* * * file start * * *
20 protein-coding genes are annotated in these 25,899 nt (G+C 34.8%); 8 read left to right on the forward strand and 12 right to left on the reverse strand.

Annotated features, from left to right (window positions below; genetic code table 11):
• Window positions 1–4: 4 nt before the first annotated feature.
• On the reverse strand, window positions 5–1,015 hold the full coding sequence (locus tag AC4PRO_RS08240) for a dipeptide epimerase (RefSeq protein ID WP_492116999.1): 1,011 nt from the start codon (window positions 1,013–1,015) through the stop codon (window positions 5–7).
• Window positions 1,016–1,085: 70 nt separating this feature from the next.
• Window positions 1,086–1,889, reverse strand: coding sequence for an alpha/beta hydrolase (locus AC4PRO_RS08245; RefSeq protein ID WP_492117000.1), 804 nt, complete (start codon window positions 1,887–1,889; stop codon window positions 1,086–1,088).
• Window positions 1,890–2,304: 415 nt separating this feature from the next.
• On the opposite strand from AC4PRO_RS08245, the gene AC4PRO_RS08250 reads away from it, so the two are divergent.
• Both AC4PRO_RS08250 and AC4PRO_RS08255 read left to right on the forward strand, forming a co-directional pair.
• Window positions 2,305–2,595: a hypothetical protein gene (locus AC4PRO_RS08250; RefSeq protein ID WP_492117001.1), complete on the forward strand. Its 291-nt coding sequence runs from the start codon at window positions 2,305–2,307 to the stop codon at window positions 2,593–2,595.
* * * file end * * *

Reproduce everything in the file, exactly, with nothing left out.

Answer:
20 protein-coding genes are annotated in these 25,899 nt (G+C 34.8%); 8 read left to right on the forward strand and 12 right to left on the reverse strand.

Annotated features, from left to right (window positions below; genetic code table 11):
• Window positions 1–4: 4 nt before the first annotated feature.
• On the reverse strand, window positions 5–1,015 hold the full coding sequence (locus tag AC4PRO_RS08240) for a dipeptide epimerase (RefSeq protein ID WP_492116999.1): 1,011 nt from the start codon (window positions 1,013–1,015) through the stop codon (window positions 5–7).
• Window positions 1,016–1,085: 70 nt separating this feature from the next.
• Window positions 1,086–1,889, reverse strand: coding sequence for an alpha/beta hydrolase (locus AC4PRO_RS08245; RefSeq protein ID WP_492117000.1), 804 nt, complete (start codon window positions 1,887–1,889; stop codon window positions 1,086–1,088).
• Window positions 1,890–2,304: 415 nt separating this feature from the next.
• On the opposite strand from AC4PRO_RS08245, the gene AC4PRO_RS08250 reads away from it, so the two are divergent.
• Both AC4PRO_RS08250 and AC4PRO_RS08255 read left to right on the forward strand, forming a co-directional pair.
• Window positions 2,305–2,595: a hypothetical protein gene (locus AC4PRO_RS08250; RefSeq protein ID WP_492117001.1), complete on the forward strand. Its 291-nt coding sequence runs from the start codon at window positions 2,305–2,307 to the stop codon at window positions 2,593–2,595.